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Friday, November 09, 2012 5:42 PM

Library app puts check out in students’ hands

By DOUG CARDER, Herald Senior Writer

Aaron Miller took out his iPad on a recent fall afternoon in his Algebra 2 class and clicked on Destiny Quest.

The Ottawa High School junior wasn’t secretly trying to access a game.

Destiny Quest is the OHS library’s online application that allows students to reserve library books from their phones and tablets, Sheryl Servatius-Brown, OHS librarian/media specialist, said.

The application, Miller said, allows him to reserve a book at any time and from any location — wherever wireless access is available.

“It’s really nice, because I can reserve a book without having to be in the library,” Miller said. “I can reserve it in the evening and pick it up the next morning.”

The OHS junior’s use of Destiny Quest is one example of how the online application is being used as more students seem to be taking advantage of it, Servatius-Brown said.

“We introduced it last spring, but we’ve really been talking it up this fall,” Servatius-Brown said. “The app can be used on phones and tablets — iPhones, iPads and Droids.”

The media specialist, in her seventh year as the school’s librarian, said the application’s use is continuing to multiply.

“Students used to reserve one or two books a week with it,” she said. “Now, it’s not uncommon to come in each morning and find four or five books reserved [through the application].”

The application has proven valuable to students at all hours of the day, she said.

“You know how students like to do homework at 2 in the morning?” Servatius-Brown said, laughing. “They will be working on their homework and realize they need a book. The nice part about this app is they can log in wherever they are and look to see what books we have in and what books are out. Then they can reserve the book they need and pick it up in the morning.”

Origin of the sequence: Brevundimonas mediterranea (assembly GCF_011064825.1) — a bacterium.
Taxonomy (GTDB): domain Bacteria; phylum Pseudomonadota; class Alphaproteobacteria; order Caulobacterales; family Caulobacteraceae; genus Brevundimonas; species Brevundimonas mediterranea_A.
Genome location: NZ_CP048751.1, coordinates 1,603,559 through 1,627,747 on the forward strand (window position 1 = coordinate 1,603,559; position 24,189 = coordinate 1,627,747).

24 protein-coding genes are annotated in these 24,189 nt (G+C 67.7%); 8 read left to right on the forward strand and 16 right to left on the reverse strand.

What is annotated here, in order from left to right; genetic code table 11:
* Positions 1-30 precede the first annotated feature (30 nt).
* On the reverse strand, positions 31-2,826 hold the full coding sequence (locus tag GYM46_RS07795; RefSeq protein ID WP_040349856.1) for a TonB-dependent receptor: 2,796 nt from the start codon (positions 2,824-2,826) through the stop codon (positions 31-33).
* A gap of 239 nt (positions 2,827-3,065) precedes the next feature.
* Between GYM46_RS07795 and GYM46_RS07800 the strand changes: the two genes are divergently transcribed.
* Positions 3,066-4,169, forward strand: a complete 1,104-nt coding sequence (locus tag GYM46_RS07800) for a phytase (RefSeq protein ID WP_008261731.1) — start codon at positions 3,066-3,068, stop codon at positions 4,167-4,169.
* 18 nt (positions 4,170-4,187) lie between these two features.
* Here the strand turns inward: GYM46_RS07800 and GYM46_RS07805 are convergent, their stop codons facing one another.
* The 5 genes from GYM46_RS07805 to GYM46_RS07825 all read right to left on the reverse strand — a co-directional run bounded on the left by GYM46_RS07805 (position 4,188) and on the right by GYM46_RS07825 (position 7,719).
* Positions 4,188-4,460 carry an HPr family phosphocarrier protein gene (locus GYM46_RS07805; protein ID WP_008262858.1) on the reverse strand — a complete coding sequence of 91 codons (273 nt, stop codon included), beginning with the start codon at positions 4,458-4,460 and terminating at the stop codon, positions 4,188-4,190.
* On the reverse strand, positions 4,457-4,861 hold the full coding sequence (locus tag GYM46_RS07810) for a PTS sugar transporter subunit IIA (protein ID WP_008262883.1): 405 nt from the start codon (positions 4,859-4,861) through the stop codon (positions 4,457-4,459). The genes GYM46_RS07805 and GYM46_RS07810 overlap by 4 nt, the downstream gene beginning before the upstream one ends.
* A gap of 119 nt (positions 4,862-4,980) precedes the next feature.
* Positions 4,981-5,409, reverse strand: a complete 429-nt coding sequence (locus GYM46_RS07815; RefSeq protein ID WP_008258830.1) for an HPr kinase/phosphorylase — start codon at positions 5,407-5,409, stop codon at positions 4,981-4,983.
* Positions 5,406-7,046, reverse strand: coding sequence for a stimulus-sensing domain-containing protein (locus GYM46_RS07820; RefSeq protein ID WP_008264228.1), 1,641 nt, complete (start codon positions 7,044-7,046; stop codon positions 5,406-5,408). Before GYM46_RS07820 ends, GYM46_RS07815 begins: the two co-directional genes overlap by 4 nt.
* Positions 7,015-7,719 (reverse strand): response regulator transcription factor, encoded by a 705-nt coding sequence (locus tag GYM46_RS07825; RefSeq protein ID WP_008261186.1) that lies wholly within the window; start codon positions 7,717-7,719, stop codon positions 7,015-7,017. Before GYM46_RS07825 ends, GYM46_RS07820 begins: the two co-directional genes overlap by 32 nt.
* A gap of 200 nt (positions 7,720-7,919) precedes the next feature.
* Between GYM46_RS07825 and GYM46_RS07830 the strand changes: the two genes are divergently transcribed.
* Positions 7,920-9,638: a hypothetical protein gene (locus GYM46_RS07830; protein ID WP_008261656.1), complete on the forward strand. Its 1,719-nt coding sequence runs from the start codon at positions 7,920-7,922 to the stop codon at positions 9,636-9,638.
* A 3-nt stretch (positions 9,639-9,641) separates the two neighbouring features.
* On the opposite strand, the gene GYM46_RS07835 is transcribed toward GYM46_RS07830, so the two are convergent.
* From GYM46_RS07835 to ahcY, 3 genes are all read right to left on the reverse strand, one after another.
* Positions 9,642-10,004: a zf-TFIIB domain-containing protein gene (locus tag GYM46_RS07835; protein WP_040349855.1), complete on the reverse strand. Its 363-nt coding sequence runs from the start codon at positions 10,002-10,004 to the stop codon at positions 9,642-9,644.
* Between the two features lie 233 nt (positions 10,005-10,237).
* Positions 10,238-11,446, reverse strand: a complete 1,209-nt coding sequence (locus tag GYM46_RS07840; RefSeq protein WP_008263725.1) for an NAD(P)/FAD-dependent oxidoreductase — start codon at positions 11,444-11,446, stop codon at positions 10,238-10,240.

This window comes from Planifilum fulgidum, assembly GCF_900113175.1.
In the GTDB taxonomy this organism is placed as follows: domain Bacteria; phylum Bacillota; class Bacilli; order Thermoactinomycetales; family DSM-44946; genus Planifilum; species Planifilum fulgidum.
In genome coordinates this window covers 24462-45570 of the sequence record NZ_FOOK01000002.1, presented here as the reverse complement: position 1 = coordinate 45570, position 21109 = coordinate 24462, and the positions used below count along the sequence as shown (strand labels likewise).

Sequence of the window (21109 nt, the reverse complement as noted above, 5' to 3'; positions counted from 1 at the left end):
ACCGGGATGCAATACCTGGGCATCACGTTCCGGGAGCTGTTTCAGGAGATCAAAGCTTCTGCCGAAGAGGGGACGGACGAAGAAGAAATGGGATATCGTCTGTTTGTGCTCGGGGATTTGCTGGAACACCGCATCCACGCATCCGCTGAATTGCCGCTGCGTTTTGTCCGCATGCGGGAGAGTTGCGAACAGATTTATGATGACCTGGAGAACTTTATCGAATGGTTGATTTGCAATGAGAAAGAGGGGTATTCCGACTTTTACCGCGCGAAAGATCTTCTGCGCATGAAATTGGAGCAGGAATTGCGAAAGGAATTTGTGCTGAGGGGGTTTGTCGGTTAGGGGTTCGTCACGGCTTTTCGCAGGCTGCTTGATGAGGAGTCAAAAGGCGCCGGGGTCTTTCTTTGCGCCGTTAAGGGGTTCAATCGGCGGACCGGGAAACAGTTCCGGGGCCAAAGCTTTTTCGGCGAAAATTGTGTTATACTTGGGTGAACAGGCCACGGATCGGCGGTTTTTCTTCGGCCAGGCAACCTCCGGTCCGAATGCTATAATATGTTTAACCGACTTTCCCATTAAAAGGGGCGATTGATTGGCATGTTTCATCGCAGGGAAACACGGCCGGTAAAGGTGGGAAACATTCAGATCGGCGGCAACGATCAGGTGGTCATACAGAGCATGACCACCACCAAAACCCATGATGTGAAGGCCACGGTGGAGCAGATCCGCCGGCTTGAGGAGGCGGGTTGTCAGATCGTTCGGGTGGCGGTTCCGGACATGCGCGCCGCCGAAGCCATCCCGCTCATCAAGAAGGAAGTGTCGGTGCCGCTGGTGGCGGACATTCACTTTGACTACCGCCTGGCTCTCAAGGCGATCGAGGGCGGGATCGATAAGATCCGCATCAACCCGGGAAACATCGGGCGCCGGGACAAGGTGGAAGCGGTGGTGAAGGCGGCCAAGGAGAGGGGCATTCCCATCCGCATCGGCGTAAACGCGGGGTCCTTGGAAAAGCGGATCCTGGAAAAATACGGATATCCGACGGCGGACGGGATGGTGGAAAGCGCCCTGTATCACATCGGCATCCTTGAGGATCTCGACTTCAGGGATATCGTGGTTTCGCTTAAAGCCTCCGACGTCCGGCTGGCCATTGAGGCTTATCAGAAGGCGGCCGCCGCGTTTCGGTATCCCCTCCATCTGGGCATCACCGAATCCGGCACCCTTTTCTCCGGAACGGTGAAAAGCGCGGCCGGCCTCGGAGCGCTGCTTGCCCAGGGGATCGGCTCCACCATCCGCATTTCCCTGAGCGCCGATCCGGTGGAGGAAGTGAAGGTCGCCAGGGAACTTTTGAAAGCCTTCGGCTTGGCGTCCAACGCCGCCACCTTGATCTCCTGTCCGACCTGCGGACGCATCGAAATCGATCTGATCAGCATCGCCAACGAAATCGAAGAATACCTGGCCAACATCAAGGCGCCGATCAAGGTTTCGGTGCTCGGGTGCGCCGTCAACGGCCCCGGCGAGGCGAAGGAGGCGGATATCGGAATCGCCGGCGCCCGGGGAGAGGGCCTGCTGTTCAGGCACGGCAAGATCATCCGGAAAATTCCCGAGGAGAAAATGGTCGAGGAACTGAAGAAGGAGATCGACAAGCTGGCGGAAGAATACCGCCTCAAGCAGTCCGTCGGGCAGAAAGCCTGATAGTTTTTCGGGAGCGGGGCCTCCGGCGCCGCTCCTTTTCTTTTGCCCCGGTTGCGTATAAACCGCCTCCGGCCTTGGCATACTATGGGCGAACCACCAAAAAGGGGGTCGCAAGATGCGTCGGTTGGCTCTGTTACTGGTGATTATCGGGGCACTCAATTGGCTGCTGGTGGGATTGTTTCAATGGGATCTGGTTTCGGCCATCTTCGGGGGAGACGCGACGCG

Students are issued a login to access the online library application, Servatius-Brown said.

“I’ve seen a lot of books put on hold [for students], which is very cool,” she said. “The nice thing about using it on an iPad is that you can make lists of books you want to read or a list of books you need for an assignment.”

A student might need several books for an English assignment throughout the semester, for example, and the student could make the list on an iPad in September and then reserve the book through the library online application when the book is needed in November, Servatius-Brown said.

“The nice thing about making the list is they know all the books they’ll need, so later in the year they aren’t saying to themselves, ‘Now, what book was it I needed?’” she said.

Starting sometime after Thanksgiving, Servatius-Brown said, she will have five Nook tablets available for students to check out.

“The Nooks have tons and tons of books on them,” she said.

Books, whether delivered in an electronic format or the conventional bound form, are coveted by high school students, Servatius-Brown said, whether they are being read for leisure or for a class assignment.

“I hear people say that high school students don’t read books, and that’s just not true,” Servatius-Brown said. “They read all the time.”

Doug Carder is senior writer for The Herald. Email him at dcarder@ottawaherald.com

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